Anyway... between running campaigns at the moment. I have ideas for the game I want to run next (a small-scale sandbox: an island with a mega-dungeon at the center, and a good-ol'-fashioned depose-the-evil-tyrant plot to drive things along), but as I was coming up with the details for this new game, two things occurred to me along the way.
First, the last two campaigns that I ran reached high levels pretty quickly, and became unwieldy just that quickly, confirming once and for all that low-level games are definitely my bag, and high-level games definitely are not. And yet, I'm reluctant to ever do an E6 campaign again, because E6 applied to the B/X rules gets boring after reaching that level cap. I'm sure it would work fine in d20, where characters can keep earning feats after 6th level, but I don't want to run d20.
So... I decided to come up with an alternative, more appropriate to the basic game, which I've dubbed "Jack's Hack" (it requires Labyrinth Lord and LL's Advanced Edition Companion to run properly; it stands independent of Engines & Empires). The gist of my little hack: characters can advance up to 12th level (with experience required doubling all the way to 12th); but spells still only go up to 3rd level, with 2nd level spells becoming available around 5th level and 3rd level spells around 9th level. Item creation among player characters is limited to potions and scrolls until a caster reaches 12th level. This keeps things suitably reined in.
The other... shall we say, aspect of the game that struck me regards alignment, and it comes from the fact that I've lately contemplated mixing a little AD&D in with my D&D. See, as I was initially planning this next campaign I mean to run, I had considered briefly running some by-the-book AD&D (or LL+AEC, which is close enough), and that meant going back to the nine-alignment system that I haven't bothered with since I gave up playing 3rd edition, circa 2006-7. As I was reading through these alignments again, these ideas combined with other interpretations of alignment floating around the OSR blogosphere, especially the idea that alignment shouldn't be so much about character behavior as it should be about which cosmic "faction" a character belongs to in the setting -- and it led to this new interpretation of the alignments.
Good and Evil, as alignments, are pretty easy to understand. Good characters always try to do the right thing, even when it's difficult, even when it puts them at risk. Evil characters have no qualms about doing bad, no matter who they have to step on to get what they want. Neutral characters (which describes the vast majority of everybody) have a moral compass, have lines they won't cross, but will generally only risk life and limb for family, friends, country, faith, and other personally important ideals. That's the moral axis of D&D's alignment system, and there's nothing radical to reinterpret here.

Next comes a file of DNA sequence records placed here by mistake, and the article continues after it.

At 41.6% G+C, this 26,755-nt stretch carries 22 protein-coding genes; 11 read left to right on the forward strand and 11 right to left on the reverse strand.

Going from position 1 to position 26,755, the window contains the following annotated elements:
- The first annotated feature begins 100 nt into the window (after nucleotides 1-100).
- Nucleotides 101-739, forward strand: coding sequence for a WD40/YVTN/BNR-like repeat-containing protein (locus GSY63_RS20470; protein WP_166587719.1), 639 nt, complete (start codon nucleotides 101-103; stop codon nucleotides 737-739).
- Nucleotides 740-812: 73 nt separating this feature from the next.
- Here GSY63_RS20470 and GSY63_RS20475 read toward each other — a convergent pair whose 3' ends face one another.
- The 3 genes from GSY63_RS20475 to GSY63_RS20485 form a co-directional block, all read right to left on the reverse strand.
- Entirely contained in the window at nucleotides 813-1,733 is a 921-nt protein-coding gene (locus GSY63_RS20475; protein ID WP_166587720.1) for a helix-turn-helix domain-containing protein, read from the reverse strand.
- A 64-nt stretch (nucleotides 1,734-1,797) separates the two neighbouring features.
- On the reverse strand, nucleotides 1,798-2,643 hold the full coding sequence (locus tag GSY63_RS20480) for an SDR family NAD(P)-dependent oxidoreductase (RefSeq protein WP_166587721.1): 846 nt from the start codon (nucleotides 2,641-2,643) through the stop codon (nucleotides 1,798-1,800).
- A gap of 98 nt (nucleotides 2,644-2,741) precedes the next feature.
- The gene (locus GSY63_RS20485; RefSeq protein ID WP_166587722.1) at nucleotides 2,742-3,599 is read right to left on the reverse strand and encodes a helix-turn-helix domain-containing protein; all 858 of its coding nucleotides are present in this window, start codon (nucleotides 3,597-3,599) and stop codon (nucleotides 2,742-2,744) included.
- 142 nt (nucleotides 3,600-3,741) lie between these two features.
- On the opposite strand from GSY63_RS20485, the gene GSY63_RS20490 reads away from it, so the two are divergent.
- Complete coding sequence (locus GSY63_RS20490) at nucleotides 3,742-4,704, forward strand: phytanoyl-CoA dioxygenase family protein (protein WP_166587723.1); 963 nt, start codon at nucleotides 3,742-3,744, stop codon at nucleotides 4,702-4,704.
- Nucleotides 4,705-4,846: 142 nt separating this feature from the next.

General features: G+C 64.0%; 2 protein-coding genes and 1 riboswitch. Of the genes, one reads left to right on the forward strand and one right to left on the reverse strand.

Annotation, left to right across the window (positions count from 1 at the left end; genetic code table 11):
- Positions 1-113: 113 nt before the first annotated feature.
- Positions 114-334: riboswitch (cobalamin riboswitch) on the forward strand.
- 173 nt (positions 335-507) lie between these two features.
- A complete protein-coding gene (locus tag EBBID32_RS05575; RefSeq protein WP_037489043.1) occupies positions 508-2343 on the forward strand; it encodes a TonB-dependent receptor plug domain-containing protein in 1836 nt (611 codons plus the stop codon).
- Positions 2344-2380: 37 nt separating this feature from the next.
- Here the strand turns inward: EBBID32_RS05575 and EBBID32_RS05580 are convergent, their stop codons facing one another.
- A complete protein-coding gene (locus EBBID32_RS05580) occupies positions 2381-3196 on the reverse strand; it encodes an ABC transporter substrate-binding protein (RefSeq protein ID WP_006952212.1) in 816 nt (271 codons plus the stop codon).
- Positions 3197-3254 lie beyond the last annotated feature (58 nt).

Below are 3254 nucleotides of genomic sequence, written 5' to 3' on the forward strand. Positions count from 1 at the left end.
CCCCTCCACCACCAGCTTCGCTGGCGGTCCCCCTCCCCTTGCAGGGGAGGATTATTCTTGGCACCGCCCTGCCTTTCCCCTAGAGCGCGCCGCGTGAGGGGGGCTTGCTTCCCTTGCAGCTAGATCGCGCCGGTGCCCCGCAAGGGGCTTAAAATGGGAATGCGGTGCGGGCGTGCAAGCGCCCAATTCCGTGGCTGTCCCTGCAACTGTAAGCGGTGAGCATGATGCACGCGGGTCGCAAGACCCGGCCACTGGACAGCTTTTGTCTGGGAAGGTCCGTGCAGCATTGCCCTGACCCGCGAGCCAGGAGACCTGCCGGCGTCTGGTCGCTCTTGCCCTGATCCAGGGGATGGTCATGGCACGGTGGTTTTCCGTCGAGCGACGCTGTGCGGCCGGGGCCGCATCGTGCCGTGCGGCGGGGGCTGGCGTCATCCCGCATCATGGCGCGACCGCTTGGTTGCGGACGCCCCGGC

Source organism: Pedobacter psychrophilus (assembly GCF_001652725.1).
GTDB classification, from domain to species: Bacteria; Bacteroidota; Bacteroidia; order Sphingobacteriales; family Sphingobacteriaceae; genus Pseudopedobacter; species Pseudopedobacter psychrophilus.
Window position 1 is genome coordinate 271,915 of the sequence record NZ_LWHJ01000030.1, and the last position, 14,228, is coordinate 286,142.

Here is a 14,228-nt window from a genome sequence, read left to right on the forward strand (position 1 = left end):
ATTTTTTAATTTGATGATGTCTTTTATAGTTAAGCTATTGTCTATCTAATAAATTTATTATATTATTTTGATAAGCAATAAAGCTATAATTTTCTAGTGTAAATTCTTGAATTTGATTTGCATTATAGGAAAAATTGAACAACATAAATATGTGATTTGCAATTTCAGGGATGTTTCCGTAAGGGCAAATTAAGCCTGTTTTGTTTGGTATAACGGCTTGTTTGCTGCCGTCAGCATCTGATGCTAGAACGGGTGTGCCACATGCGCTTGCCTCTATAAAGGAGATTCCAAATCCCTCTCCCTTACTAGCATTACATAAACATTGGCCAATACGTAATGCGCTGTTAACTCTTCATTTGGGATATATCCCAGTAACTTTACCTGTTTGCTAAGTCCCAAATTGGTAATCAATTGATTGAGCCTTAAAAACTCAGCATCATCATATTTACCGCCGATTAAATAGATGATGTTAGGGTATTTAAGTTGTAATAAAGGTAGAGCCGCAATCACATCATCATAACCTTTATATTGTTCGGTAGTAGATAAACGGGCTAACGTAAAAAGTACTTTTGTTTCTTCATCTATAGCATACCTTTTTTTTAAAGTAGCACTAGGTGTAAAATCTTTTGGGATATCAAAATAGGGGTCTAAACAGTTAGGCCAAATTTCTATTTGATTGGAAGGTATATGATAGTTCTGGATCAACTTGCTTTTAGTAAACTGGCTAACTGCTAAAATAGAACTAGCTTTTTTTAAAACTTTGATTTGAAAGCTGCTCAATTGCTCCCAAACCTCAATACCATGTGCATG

But Law and Chaos have always been a point of contention with gamers. D&D players seem chronically predisposed to interpret Lawful as "bug-up-the-arse traditionalist" and Chaotic as "wild, unpredictable idiot". This comes part and parcel from the notion that alignment must somehow describe how a character behaves. "It says 'Chaotic' on my character sheet -- when you really think about it, I'm kind of required to throw the pie at His Grace, the Duke, aren't I?"
I much prefer the idea that alignments are cosmic factions, and a character having an alignment means nothing about how the character behaves -- instead, it only describes what "side" the character is on in the grand scheme of things. In Star Wars, the alignments could be called Light Side, Neutral, and Dark Side. It just so happens that most Rebels wound up furthering the aims of the Light Side, and that the Empire was a force for the Dark Side. Most smugglers and outlaws might have been nominally Neutral, but whether they knew it or not, the Hutts and bounty hunters were usually furthering the cause of the Dark Side in the galaxy. This is how I want alignment to work in D&D: it describes what "side" your character is on in the big, epic, universal conflict -- whether your character knows it or not.